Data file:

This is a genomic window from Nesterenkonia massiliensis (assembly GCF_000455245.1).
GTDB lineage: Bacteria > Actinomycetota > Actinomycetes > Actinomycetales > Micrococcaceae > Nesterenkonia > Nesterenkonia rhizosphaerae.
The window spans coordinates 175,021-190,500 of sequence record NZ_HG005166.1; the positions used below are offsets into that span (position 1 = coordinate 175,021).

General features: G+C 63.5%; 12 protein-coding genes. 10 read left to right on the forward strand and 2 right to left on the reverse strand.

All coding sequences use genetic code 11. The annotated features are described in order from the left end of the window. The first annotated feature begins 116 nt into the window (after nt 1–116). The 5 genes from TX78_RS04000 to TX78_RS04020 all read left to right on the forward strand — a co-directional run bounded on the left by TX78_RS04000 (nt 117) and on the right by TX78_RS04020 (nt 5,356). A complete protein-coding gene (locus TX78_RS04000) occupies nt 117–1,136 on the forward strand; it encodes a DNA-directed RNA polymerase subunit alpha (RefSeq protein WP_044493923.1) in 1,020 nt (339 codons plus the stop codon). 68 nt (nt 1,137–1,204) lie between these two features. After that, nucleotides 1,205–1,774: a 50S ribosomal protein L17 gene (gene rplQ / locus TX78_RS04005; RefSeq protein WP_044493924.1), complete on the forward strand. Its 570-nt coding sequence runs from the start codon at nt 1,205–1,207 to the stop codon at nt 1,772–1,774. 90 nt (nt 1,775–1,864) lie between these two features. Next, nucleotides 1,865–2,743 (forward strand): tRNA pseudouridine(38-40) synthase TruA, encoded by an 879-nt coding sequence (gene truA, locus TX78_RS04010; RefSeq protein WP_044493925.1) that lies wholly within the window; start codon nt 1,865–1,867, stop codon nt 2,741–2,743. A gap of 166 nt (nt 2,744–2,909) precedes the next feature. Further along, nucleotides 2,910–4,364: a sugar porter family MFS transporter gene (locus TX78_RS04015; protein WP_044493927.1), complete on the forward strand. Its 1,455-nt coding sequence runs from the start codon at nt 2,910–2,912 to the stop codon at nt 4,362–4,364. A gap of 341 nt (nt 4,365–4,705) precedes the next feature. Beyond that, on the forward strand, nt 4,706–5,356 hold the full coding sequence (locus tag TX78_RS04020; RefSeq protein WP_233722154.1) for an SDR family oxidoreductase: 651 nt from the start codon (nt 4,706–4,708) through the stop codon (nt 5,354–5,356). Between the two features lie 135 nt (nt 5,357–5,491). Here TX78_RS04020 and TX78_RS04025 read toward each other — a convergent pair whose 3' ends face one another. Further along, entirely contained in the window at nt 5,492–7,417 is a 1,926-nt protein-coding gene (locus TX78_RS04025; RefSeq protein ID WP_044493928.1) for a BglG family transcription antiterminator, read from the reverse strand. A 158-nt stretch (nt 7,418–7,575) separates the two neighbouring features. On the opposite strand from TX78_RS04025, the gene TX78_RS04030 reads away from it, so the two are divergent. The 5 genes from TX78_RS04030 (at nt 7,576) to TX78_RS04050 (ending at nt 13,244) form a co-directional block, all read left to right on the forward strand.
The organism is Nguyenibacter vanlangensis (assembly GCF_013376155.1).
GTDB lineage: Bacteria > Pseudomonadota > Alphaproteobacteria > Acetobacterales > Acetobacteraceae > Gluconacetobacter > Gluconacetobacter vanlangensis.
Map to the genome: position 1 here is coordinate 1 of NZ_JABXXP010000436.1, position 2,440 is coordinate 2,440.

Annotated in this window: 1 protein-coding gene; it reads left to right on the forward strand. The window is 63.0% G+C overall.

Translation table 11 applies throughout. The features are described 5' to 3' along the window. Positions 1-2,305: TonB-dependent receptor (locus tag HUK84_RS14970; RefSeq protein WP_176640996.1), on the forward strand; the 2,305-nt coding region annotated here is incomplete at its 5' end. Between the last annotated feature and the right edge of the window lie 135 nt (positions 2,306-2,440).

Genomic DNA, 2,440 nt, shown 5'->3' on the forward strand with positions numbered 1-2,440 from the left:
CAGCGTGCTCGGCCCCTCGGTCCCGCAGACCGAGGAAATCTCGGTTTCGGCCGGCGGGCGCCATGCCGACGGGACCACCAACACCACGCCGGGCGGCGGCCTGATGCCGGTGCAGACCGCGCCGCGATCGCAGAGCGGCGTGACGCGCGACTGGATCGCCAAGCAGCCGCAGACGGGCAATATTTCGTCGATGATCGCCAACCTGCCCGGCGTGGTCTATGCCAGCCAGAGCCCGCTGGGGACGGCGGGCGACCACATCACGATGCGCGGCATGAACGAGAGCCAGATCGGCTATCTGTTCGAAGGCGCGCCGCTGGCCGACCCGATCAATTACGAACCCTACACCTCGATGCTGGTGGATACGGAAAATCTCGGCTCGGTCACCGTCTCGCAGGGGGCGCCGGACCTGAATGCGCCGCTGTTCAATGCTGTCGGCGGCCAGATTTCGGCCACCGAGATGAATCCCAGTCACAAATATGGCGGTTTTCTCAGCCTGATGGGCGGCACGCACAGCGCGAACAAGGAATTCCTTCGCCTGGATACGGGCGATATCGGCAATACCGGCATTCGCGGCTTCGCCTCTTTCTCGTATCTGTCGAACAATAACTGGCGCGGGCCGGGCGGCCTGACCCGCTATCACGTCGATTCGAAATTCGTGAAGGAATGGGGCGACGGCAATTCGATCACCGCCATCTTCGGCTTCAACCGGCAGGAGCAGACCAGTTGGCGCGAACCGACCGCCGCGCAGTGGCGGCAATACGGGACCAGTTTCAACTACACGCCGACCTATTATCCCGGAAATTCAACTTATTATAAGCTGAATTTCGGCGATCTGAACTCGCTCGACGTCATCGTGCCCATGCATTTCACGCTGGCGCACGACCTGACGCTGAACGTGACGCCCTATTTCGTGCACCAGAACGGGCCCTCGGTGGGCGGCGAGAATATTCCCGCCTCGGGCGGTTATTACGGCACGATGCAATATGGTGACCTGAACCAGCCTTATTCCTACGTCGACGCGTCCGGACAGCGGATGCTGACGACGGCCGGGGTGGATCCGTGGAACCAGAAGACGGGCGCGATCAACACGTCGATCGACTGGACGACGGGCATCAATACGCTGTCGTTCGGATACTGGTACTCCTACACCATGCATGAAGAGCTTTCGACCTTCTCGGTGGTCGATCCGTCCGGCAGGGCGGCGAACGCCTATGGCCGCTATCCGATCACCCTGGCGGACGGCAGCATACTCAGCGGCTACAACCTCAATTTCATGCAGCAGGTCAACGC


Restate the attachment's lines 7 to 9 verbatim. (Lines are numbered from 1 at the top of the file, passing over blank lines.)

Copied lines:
GTDB lineage: Bacteria > Pseudomonadota > Alphaproteobacteria > Acetobacterales > Acetobacteraceae > Gluconacetobacter > Gluconacetobacter vanlangensis.
Map to the genome: position 1 here is coordinate 1 of NZ_JABXXP010000436.1, position 2,440 is coordinate 2,440.

Annotated in this window: 1 protein-coding gene; it reads left to right on the forward strand. The window is 63.0% G+C overall.